The appointment of Wayne MacGregor as the Royal Ballet’s first resident choreographer since 1992 was notable because of his background. His expert knowledge in choreographic methods and ability to work outside a single stylistic frame of reference was nurtured, not in first hand ‘dancing’ experience of ballet, but through contemporary dance practice and as an artist in education.
A review of recent literature reveals that much academic writing infers a ballet culture which is thin on creative life. In the discipline of performance studies, ballet is discussed in terms of performance or interpretive skill (Schechner, 2002) and often framed as a parody of creative practice. Closed methods of training towards fixed goals in specific form (Foster, 1997) are preferred to open educative methods leading from the human being as artist to new forms (Seymour, 2000). Ready-made syllabi enchainement dull creativity and Morris (2003) critiques teacher-led training that emphasises the mechanics of the body dissociated from an understanding of ‘choreographed movement’.
In terms of the ballet dancer herself, Gray and Kunkel’s (2001, p. 21) study in High Ability says female dancers experience themselves as ‘commodities and the property of companies’. They struggle for a sense of self and in the attempt to establish an identity they experience mirrors as ‘a source of reassurance’. They are infantilised in their ‘inability to differentiate and develop a mature capacity for relatedness’.
I use these examples to illustrate the emphasis that ballet dancers may themselves experience: on bodies not persons, on inner tightly held dependencies rather than confident inter/relations or inter/dependencies. The need for re-assurance, sourced outside of the body and notably from the mirror, feeds a distanced sense of self as belonging to someone or something other.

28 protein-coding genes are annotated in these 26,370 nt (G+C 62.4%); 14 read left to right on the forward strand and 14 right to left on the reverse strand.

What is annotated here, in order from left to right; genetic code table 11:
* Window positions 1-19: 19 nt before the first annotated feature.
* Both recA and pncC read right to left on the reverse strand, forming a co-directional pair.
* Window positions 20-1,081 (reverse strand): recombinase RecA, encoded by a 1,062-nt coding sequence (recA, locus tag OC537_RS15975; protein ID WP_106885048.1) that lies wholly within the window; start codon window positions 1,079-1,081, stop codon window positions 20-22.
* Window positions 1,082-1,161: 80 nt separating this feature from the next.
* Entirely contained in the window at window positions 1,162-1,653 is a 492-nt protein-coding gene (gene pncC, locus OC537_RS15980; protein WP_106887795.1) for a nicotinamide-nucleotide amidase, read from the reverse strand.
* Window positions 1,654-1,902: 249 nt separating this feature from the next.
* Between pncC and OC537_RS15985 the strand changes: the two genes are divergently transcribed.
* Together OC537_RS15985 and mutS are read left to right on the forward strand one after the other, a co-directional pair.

What is my experience?
Gray and Kunkel’s study drew on testimonies of dancers in the 1980s. I would take issue with the unremittingly negative characterisation of the female dancer’s experience overall; for example, where is the measure and analysis of joy—in dancing, in shared artistic pursuit and in being a part of a great tradition and art form? Whilst acknowledging this, I recognise much in my own experience—a loss of identity and confidence when first leaving the Royal Ballet as an adult, and the struggle between a cosy dependency on the ballet company family and establishing relationships and professional life outside.
Working as an independent artist in education with ballet companies in the 1990s, I was provoked by two distinct worlds of dance that I encountered in education and vocational ballet training—both bound by different conditions and value systems, apparently irreconcilable. To characterise briefly, on the one hand I saw the three-strand model (creating, performing, evaluating) of dance education—leading out (as in educare) from the person. On the other, was a training of the dancer/body—leading in, to specific performance goals. Notable was the absence of technical skill and knowledge in the one and absence of space for the individual creating dances in the other. Whereas dance education emphasised a relational, person centred, process and therefore was ‘open’, training was subject centred, linear and oriented towards specific goals, and thus appeared ‘closed’.